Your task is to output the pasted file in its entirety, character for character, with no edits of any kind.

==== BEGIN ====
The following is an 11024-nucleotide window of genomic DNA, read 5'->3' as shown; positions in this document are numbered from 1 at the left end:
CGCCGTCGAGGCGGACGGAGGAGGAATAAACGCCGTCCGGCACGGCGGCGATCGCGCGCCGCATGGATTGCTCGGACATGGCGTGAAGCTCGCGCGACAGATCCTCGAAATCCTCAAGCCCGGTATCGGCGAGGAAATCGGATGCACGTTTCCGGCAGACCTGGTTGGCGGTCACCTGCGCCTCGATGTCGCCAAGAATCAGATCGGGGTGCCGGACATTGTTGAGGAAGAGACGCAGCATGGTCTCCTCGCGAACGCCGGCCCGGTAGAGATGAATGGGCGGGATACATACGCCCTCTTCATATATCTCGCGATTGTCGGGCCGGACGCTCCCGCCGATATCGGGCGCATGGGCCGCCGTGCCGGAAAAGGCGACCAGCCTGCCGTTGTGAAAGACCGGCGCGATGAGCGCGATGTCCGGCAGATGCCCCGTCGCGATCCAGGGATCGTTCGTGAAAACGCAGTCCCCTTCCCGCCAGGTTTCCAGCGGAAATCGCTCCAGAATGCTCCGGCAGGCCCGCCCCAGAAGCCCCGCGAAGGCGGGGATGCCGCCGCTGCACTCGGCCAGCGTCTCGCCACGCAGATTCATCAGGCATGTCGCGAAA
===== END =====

The following is an 11024-nucleotide window of genomic DNA, read 5'->3' as shown; positions in this document are numbered from 1 at the left end:
CGCCGTCGAGGCGGACGGAGGAGGAATAAACGCCGTCCGGCACGGCGGCGATCGCGCGCCGCATGGATTGCTCGGACATGGCGTGAAGCTCGCGCGACAGATCCTCGAAATCCTCAAGCCCGGTATCGGCGAGGAAATCGGATGCACGTTTCCGGCAGACCTGGTTGGCGGTCACCTGCGCCTCGATGTCGCCAAGAATCAGATCGGGGTGCCGGACATTGTTGAGGAAGAGACGCAGCATGGTCTCCTCGCGAACGCCGGCCCGGTAGAGATGAATGGGCGGGATACATACGCCCTCTTCATATATCTCGCGATTGTCGGGCCGGACGCTCCCGCCGATATCGGGCGCATGGGCCGCCGTGCCGGAAAAGGCGACCAGCCTGCCGTTGTGAAAGACCGGCGCGATGAGCGCGATGTCCGGCAGATGCCCCGTCGCGATCCAGGGATCGTTCGTGAAAACGCAGTCCCCTTCCCGCCAGGTTTCCAGCGGAAATCGCTCCAGAATGCTCCGGCAGGCCCGCCCCAGAAGCCCCGCGAAGGCGGGGATGCCGCCGCTGCACTCGGCCAGCGTCTCGCCACGCAGATTCATCAGGCATGTCGCGAAA